January 9, 2013 marks what would be the 100th birthday of former President (and Vice President) Richard M. Nixon. We here at STORYBOARD felt what better way to celebrate than to talk about a fun incident that took place the day he helped dedicate the Monorail.
If you were to ask Disney Imagineering Legend Bob Gurr for his recollections of June 14, 1959, he wouldn’t start by telling you it was a warm, summer Sunday. He would refrain from leading off with the fact that he was wearing a uniform that had been created for him mere hours earlier. And he probably wouldn’t begin by saying how much he was just hoping the Monorail wouldn’t burst into flames that day. No, I believe he would turn to you with all the charm and sincerity that he is known for, smile, and say, “Oh, that would be the day I kidnapped the Vice President of the United States.”
Bob Gurr’s job that fateful day was just to make sure Monorail Red (Monorail Blue was about two weeks behind schedule) would make it out of the Tomorrowland Station for the TV cameras. The Monorail had broken down every day leading up to June 14, so Gurr and German engineer Konrad Deller had to work day and night to make sure the train would function properly during its official debut. The two would go to the Disneyland Hotel for dinner, then adjourn to Deller’s hotel room to create sketches for replacement parts. A truck would come by around midnight, pick up the drawings, and take them to the Studio Machine Shop in Burbank. The engineers working overnight created the parts based on the sketches, and have them redelivered to Gurr and Deller the next morning. They would then install them in the train. Monorail Red finally made a successful lap around Tomorrowland without breaking down the night before its dedication. During dedication day, Gurr had the Monorail parked at the station, ready to go. “I set it there so we could get a shot for the television cameras,” Gurr told STORYBOARD. “That was the focus. All I had to do was drive it out of the dedication shot. It could burn up, but the TV people would’ve had their shot.”
But then, as Gurr stated, “Here comes the entourage.”
Walt Disney approached the train, along with Vice President Richard Nixon, Nixon’s daughters Julie and Tricia, Art Linkletter, Disneyland Security, and of course, the Secret Service. All of them minus the Security personnel boarded the Monorail, so Gurr fired up the 600-volt DC power to have the A/C cool down the cab. It wasn’t long before Walt said, “Let’s go.” Terrified, Gurr began driving. At first he was only scared that the train would break down and the TV shot would be ruined. But then Nixon noticed that the Secret Service had been left behind, which more than slightly increased Gurr’s anxiety. He continued driving through what must have felt like the longest lap of his life, and was absolutely relieved when they began to pull back into the station. Unfortunately, his relief didn’t last long.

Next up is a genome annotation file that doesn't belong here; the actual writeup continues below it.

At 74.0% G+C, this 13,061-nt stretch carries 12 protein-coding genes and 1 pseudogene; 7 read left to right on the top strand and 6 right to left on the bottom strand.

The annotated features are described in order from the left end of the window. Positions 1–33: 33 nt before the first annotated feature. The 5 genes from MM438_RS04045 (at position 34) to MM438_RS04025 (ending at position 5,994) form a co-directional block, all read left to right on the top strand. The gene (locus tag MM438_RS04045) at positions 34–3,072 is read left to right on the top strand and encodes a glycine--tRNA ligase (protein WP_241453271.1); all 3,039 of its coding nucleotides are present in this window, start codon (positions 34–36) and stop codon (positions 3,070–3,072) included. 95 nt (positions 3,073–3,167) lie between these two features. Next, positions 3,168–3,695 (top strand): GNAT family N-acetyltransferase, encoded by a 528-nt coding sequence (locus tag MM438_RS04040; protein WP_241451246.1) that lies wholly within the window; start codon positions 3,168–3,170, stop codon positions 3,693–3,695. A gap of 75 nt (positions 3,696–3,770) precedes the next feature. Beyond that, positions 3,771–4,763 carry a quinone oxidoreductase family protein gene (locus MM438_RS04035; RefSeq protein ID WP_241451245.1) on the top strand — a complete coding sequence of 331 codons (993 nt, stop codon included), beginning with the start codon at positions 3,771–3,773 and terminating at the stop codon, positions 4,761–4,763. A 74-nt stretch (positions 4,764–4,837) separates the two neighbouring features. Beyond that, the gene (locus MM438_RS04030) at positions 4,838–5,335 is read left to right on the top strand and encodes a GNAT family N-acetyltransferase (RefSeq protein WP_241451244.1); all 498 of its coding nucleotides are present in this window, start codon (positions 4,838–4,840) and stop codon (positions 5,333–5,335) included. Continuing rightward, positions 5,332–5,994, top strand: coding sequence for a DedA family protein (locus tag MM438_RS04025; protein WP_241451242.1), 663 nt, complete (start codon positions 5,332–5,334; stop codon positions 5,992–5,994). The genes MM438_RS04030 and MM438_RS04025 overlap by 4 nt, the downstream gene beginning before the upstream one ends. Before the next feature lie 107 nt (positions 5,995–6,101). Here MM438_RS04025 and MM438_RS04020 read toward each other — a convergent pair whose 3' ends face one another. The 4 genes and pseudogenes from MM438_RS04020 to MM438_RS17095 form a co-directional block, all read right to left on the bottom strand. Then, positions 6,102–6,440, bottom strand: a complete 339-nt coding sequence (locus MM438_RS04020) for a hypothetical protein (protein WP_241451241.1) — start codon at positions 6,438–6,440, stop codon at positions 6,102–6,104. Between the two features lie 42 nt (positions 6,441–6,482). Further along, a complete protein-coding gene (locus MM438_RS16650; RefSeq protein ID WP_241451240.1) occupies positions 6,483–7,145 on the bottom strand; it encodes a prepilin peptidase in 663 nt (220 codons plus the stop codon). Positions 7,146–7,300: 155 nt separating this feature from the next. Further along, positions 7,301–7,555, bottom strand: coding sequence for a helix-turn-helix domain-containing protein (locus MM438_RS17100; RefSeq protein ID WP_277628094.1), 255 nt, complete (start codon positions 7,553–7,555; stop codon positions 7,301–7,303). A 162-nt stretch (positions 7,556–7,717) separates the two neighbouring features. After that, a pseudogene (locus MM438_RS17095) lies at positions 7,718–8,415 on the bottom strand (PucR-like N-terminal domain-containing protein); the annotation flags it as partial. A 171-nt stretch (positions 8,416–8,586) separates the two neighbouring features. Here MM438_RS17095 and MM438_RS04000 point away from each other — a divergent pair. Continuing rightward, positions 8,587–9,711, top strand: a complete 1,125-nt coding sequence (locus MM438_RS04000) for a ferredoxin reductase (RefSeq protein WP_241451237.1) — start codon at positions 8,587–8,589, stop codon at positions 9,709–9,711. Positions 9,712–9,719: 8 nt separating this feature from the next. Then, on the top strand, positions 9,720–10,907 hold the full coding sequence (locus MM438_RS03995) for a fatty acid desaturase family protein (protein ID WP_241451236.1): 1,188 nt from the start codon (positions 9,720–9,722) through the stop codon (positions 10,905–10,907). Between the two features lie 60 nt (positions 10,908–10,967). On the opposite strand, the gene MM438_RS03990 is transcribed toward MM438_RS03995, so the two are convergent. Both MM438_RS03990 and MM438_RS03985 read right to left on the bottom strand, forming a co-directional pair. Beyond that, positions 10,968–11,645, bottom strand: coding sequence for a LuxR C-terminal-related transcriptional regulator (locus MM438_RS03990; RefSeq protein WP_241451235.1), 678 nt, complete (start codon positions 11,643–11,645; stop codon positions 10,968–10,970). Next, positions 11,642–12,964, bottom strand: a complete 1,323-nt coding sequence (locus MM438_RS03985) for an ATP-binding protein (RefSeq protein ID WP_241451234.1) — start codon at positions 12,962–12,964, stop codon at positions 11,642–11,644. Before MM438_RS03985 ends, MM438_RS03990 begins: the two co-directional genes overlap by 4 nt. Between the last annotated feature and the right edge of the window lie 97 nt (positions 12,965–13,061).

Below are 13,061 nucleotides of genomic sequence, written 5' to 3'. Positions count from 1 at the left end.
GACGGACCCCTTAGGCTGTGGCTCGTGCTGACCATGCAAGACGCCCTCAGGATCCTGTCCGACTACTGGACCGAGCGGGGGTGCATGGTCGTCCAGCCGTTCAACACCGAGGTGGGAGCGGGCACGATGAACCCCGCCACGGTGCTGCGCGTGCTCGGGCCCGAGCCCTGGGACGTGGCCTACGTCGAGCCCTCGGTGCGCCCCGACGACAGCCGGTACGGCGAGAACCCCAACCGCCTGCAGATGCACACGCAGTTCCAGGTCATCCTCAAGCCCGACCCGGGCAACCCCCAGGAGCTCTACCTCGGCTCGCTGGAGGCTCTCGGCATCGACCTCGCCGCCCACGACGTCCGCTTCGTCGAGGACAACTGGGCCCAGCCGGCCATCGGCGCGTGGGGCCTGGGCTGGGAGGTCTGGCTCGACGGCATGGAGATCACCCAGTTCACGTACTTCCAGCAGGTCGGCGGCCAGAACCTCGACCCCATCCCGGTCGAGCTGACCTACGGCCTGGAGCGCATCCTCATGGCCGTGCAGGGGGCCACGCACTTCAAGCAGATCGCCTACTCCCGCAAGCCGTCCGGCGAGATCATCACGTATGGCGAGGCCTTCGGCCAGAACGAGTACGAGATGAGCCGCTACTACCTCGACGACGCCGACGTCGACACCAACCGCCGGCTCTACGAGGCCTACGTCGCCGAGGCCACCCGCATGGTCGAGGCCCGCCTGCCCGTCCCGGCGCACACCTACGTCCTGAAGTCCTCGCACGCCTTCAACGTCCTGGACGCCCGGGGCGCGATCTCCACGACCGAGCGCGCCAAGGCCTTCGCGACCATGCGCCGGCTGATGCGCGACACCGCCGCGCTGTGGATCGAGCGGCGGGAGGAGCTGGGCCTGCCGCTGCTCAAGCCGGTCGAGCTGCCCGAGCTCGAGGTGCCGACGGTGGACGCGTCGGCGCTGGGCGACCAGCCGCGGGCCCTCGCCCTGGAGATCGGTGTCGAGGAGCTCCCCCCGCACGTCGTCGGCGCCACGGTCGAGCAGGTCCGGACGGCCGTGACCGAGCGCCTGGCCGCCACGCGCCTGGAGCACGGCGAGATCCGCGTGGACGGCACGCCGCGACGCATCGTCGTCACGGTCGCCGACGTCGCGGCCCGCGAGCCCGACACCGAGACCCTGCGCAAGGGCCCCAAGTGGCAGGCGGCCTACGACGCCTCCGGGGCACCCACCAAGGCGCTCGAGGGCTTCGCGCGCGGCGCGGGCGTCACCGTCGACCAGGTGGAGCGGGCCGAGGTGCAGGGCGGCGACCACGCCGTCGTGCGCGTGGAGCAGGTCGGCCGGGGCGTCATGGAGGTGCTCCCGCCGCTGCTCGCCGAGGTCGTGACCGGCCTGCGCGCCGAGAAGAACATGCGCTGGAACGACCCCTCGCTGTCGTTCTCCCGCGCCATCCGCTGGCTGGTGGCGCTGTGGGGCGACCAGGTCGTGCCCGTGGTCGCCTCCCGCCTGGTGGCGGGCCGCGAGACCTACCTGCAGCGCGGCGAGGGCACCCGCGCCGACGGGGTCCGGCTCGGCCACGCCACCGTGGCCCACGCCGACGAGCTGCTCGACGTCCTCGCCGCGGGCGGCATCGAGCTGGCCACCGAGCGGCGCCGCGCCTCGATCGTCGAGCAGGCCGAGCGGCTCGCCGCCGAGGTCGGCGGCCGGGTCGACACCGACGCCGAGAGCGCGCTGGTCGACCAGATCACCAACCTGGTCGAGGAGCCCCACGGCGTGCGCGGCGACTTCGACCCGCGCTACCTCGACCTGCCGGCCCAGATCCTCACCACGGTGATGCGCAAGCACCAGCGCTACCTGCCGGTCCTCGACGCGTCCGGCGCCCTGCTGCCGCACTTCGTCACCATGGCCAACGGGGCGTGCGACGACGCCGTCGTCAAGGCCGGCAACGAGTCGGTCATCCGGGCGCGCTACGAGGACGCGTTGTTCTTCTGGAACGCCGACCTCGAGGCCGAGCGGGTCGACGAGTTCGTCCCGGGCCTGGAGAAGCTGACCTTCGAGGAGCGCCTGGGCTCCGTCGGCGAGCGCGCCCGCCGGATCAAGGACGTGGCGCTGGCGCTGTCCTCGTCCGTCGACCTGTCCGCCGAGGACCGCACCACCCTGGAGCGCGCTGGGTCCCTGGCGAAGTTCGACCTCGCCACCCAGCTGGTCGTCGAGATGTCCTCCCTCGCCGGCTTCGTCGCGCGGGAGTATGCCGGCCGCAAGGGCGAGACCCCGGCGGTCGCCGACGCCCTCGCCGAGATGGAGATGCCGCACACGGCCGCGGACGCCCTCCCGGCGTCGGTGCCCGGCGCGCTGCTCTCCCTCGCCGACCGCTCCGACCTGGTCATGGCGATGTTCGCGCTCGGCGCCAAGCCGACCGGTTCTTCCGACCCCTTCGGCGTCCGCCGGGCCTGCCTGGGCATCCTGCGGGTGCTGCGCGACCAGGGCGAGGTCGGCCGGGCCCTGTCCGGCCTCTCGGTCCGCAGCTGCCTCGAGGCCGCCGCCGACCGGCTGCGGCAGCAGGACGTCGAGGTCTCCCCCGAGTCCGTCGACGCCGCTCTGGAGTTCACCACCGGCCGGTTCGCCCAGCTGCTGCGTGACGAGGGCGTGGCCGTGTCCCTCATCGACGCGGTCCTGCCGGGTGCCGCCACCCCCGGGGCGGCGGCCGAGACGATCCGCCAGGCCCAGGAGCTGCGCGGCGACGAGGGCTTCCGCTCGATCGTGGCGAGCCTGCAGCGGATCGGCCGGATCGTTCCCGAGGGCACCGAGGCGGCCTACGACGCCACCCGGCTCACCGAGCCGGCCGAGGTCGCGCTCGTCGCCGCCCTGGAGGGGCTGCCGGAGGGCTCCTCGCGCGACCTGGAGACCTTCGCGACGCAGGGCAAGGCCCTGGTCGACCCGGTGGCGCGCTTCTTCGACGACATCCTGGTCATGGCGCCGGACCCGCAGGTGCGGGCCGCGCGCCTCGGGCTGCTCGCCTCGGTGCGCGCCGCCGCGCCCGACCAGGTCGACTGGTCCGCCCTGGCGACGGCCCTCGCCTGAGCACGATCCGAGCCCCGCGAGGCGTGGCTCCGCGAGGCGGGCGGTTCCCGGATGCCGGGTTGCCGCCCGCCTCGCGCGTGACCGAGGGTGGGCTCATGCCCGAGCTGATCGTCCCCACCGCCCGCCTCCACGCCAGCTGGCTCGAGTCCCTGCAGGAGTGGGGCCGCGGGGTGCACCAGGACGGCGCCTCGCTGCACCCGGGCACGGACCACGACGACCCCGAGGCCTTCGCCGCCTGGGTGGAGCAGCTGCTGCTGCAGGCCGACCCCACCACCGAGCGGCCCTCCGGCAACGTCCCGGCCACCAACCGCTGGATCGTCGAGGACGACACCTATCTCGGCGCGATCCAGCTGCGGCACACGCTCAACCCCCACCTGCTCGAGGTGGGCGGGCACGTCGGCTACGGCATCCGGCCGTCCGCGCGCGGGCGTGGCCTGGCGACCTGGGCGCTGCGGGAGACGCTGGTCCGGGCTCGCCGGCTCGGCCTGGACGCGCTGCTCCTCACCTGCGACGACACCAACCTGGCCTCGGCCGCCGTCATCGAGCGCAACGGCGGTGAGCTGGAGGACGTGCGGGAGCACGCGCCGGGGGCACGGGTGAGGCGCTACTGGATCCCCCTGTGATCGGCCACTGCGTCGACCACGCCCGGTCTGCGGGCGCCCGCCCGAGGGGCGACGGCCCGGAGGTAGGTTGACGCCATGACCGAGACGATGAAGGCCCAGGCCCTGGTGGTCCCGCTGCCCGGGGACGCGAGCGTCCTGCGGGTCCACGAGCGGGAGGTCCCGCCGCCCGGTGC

STORYBOARD sat down with Mr. Gurr recently to dig up a few details from that infamous incident.
Keith: Is it true when you were slowing down to let Walt and Nixon and his girls off [after the first lap], it was his [Nixon’s] daughters who said, “We want to go again?”
Bob: Yes. Yep.
Keith: What did Walt say?
Bob: He said, “Bobby, give ‘em another ride.”
Keith: And you saw the Secret Service guys start to run along side [the Monorail]?
Bob: They were trying to run towards me as I was coming in. And then when I sped up to keep on goin’, they were running trying to jump in it.
Keith: (laughs) Were the doors even open?
Bob: No, no. They were closed. There was no way they were gonna do that.
Keith: Was anybody laughing seeing this? Walt, or Nixon?
Bob: Nixon got a kick out of it. [Vice ] Presidents always try to escape [the Secret Service]. The fact that he now knew, he got rid of ‘em! To my great horror.
Keith and Bob: (laugh)
Keith: Did Walt say anything at that time? Did he make a joke, or laugh or anything?
Bob: Walt was having a good time. When there’s something that he’s got, and nobody else has got it, he’s a very proud papa. He was in an extremely good mood. The eyebrows were up, and when he was in those moods, he was really memorable.
Keith: And what was going through your mind on that second lap when you—
Bob: I don’t even remember (laughs). I don’t even remember. It was just black.
Keith: (laughs) You were just terrified?
Bob: Yeah. But then we got out and walked down the ramp. We made it all the way down to the bottom, and the Secret Service were sitting on the train. They didn’t even notice.
Bob: See nobody planned anything. Normally with Secret Service stuff you got a big plan. There’s always a new code word every day. All that stuff is tightly planned, and when Walt said, “Give ‘em a ride,” it was not in the script. It just upset everything. You don’t do that.
Keith and Bob: (laugh)
Bob: But I did.
Thanks for sharing your memories of that day with us, Bob. And Happy 100th birthday, Richard Nixon!
Keith Gluck is a WDFM volunteer, writer/editor for thedisneyproject.com, a Disney fan site. His Disney life started early, visiting Disneyland before turning one, and writing his very first book report on a Walt Disney biography for kids.